- Kynikos's Chanos describes Nigeria as borderline failed state
- Glenview's Robbins likens industry criticism to dodgeball
As hedge fund managers including David Einhorn and Jim Chanos touted their trade ideas at one of the industry’s marquee events, the overriding message was clear: Go short.
Billionaire Stan Druckenmiller said the bull market in stocks is wearing itself out. Other speakers at the Sohn Investment Conference in New York on Wednesday recommended betting against targets ranging from machine maker Caterpillar Inc. to MTN Group Ltd., Africa’s largest wireless operator.
After a week when the $2.9 trillion hedge fund industry came under attack from billionaires Steven A. Cohen, Warren Buffett and Daniel Loeb over talent, fees and performance, some of the other biggest names in finance offered ammunition for skeptical investors in the Lincoln Center crowd. Druckenmiller, who has one of the best long-term track records in money management, said that while he’s been critical of Federal Reserve stimulus policy for the last three years, he had expected it would lead to higher asset prices.
“I now feel the weight of the evidence has shifted the other way,” Druckenmiller said. “Higher valuations, three more years of unproductive corporate behavior, limits to further easing and excessive borrowing from the future suggest that the bull market is exhausting itself.”
Druckenmiller, a former chief strategist for George Soros, said gold is his largest currency allocation as central bankers experiment with the “absurd notion of negative interest rates.”
Einhorn, who runs $9 billion Greenlight Capital, said shares of Caterpillar are set to topple along with the prices of natural resources like coal and iron ore, and its revenue from construction won’t save it. Einhorn said the Peoria, Illinois-based company’s earnings will fall to $2 per share, a little more than half what Wall Street analysts predict.
“The market thinks Cat’s business is at the bottom and poised for recovery, so the shares trade at a fancy multiple of perceived trough earnings," Einhorn said. “But is it really at or near trough?"
Chanos, famed for predicting the 2001 collapse of Enron Corp., recommended shorting Johannesburg-based MTN Group as demand for services in its largest markets is being hurt by falling commodity prices.
The company gets more than 60 percent of its sales from Nigeria and South Africa, where declining oil and metals prices have slowed economic growth, said Chanos, who runs Kynikos Associates. Subscriber numbers have fallen in both countries, exacerbated by outages ordered by the government in Nigeria, its No. 1 market, he added.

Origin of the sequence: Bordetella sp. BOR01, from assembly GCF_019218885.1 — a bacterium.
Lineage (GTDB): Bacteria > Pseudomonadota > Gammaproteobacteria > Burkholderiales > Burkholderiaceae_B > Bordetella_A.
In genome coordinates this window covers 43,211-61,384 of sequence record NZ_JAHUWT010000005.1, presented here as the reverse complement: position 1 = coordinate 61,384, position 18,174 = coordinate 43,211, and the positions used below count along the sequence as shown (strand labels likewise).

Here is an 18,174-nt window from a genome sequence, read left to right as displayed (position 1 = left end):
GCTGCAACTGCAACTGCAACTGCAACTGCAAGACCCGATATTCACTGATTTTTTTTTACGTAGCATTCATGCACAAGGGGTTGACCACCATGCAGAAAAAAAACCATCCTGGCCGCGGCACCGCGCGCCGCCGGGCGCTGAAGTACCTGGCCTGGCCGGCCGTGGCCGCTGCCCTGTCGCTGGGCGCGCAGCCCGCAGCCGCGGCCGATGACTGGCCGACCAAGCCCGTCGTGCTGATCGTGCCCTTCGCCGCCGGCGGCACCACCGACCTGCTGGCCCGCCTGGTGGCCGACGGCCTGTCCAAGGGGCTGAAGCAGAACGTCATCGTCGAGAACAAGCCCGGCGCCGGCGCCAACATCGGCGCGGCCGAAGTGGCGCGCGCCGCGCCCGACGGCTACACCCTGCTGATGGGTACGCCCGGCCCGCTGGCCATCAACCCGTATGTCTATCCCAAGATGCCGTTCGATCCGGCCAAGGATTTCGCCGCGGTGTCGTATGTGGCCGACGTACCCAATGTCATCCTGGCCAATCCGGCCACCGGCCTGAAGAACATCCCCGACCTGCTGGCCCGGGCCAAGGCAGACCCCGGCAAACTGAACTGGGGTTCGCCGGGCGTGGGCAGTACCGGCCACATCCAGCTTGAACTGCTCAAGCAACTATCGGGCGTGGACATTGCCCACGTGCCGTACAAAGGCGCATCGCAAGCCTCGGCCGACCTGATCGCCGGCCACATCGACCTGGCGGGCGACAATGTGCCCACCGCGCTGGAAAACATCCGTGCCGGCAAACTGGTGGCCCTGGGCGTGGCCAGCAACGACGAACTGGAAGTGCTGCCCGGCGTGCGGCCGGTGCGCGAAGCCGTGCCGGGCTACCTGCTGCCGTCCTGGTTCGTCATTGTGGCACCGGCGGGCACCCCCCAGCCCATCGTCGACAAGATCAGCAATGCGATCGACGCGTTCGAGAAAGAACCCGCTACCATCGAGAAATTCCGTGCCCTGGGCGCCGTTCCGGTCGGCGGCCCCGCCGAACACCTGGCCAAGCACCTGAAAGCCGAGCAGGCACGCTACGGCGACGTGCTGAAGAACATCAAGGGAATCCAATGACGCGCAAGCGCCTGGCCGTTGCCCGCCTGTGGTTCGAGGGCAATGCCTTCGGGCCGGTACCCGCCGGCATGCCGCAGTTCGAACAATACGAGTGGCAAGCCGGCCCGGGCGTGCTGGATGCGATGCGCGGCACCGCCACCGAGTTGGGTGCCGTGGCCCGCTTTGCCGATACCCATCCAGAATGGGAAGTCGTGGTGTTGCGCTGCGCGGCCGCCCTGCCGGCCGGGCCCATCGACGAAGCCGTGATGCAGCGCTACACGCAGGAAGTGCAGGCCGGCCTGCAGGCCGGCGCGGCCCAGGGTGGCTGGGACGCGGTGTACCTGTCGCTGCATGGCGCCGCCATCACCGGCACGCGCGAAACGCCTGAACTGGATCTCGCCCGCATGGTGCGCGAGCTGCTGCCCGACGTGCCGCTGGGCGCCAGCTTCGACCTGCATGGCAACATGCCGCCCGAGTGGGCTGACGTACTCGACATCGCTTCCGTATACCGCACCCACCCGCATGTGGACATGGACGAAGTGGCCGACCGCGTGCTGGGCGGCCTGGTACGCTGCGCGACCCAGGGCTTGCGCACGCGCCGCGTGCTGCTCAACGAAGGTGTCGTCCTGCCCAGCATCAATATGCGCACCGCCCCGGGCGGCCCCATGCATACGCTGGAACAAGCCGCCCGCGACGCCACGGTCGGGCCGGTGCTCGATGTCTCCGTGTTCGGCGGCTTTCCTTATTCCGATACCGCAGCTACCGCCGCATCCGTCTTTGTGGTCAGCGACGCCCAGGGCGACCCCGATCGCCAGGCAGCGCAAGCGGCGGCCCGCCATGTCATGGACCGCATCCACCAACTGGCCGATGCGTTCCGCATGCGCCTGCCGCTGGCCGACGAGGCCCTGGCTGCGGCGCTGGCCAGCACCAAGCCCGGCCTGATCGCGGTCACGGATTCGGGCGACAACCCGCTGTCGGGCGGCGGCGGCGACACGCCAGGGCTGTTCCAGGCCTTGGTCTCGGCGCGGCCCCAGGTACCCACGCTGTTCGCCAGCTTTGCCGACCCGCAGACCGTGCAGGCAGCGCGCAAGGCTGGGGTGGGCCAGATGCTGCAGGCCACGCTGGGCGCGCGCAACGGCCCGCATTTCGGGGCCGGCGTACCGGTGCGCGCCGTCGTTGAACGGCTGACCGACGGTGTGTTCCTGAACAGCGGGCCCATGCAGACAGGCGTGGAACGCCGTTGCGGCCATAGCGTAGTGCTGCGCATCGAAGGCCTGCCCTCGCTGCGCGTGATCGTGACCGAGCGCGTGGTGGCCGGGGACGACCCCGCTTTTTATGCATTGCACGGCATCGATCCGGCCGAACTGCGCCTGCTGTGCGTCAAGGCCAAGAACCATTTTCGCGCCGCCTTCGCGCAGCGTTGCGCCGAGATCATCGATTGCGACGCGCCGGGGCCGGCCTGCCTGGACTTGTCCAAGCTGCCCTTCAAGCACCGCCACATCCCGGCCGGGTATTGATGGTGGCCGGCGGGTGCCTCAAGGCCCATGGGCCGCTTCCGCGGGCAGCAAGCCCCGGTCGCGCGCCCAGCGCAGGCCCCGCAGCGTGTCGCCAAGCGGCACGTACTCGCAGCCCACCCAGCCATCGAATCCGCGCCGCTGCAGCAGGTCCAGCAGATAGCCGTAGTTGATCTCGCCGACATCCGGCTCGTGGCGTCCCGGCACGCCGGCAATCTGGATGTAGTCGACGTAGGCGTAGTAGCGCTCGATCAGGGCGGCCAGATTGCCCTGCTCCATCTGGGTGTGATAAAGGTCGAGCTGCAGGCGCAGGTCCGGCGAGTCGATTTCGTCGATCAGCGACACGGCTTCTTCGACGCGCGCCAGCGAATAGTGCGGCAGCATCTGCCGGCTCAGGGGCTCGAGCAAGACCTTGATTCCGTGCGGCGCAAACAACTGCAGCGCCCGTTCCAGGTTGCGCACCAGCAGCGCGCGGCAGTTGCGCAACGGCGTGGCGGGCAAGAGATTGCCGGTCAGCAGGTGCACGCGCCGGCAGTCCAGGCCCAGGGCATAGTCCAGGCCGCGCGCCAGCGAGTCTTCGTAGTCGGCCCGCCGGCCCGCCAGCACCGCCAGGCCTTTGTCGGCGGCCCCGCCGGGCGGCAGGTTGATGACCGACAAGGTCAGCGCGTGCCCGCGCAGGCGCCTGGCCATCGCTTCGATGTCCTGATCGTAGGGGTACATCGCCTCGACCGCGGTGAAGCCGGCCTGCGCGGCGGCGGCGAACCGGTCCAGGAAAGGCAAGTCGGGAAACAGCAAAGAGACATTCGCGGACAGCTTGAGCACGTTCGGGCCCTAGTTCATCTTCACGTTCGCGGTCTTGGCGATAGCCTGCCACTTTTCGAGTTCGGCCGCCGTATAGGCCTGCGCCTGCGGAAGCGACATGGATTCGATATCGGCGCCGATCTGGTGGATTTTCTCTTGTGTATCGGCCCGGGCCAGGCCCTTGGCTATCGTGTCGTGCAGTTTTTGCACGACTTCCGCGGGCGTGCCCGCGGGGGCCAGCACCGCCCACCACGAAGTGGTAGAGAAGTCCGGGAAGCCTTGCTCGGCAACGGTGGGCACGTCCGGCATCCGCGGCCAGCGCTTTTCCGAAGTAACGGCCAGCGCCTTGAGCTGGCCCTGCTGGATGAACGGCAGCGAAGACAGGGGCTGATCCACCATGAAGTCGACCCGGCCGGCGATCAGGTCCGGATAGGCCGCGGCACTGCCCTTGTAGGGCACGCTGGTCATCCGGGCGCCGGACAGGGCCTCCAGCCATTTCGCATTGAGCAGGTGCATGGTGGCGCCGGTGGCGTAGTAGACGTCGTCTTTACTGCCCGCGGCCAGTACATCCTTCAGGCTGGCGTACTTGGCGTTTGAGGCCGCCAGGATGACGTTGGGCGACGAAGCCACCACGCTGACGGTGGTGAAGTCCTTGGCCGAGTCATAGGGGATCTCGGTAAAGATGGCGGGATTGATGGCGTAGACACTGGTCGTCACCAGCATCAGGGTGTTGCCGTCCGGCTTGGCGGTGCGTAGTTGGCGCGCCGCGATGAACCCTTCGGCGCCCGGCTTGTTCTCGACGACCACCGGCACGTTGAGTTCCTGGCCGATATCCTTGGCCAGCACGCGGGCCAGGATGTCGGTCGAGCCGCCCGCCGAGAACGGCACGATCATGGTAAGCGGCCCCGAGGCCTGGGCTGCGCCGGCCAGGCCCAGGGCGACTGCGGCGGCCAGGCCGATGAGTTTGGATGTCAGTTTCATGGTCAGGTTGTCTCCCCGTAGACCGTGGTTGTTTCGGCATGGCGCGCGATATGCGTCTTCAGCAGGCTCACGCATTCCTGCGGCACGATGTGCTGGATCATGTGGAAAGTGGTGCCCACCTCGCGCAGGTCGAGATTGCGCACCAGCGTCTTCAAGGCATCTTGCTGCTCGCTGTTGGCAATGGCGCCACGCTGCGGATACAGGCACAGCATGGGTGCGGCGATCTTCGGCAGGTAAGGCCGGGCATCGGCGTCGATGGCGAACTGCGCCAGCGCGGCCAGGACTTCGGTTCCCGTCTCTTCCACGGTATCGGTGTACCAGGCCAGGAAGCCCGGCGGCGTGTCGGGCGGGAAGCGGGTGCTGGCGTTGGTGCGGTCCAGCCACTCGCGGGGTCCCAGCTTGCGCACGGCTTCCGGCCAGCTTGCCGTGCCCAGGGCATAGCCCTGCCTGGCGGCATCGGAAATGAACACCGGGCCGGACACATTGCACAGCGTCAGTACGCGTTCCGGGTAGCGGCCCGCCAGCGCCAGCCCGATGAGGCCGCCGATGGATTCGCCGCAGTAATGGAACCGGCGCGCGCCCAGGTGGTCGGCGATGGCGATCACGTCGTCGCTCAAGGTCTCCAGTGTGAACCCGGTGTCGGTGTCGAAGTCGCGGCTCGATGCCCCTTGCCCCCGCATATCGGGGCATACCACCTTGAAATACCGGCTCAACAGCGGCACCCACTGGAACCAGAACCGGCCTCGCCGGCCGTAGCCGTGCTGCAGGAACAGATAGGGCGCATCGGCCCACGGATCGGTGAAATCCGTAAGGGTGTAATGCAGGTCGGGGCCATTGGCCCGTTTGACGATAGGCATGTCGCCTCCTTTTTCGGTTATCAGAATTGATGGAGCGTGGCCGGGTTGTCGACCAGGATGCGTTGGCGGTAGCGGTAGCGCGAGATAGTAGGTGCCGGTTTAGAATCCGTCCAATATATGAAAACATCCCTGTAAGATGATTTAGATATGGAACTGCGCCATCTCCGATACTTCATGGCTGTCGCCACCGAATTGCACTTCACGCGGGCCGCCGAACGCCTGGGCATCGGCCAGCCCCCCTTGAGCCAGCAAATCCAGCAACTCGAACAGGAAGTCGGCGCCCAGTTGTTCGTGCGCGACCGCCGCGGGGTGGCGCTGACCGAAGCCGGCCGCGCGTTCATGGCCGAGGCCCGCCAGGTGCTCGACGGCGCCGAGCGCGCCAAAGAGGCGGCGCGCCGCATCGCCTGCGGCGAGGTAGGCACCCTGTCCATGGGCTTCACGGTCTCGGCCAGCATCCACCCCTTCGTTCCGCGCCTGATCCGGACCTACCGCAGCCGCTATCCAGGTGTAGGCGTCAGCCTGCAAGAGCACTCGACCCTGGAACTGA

“Nigeria is a borderline failed state in our view,” Chanos said. Profits to MTN shareholders could be “eviscerated” by about 50 percent, he said.
PointState’s Zach Schreiber, an alumnus of Druckenmiller’s former hedge fund, said he’s pessimistic on oil in the longer term and betting against the Saudi riyal.
Saudi Arabia is economically unsustainable at current oil prices and is likely to be “structurally insolvent” in two to three years, according to Schreiber, who made a $1 billion profit shorting oil in 2014.
Jeffrey Gundlach, whose DoubleLine Capital is one of the fastest-growing mutual fund companies, suggested shorting utility stocks and buying mortgage real estate investment trusts, both through exchange-traded funds. With one turn of leverage, the trade should return 35 percent, he said.
Gundlach, whose firm is known for fixed-income investing, also told attendees at the conference to prepare for a Donald Trump presidency. The presumptive Republican nominee is “extremely comfortable with debt,” he said.
Carson Block of Muddy Waters Capital recommended shorting Bank of the Ozarks Inc., saying its earnings growth is unsustainable and its balance sheet may come under pressure.
Adam Fisher, chief investment officer of CommonWealth Opportunity Capital, offered a dim view on Japanese bonds. “The 30-year bond in Japan may be the most overpriced security on the face of the Earth,” he said.
Fisher wasn’t keen on betting against European sovereign debt, however, saying that trade would be a “widow-maker.”
Glenview Capital Management founder Larry Robbins set the tone when he kicked off the conference.
Robbins cited a dozen causes for “fear and doubt” in the global markets ranging from China to the U.S. presidential election, drug pricing to the Zika virus. He likened the increasing criticism of the hedge fund industry -- which is having its worst start to a year in terms of performance and client withdrawals since 2009 -- to a game of dodgeball.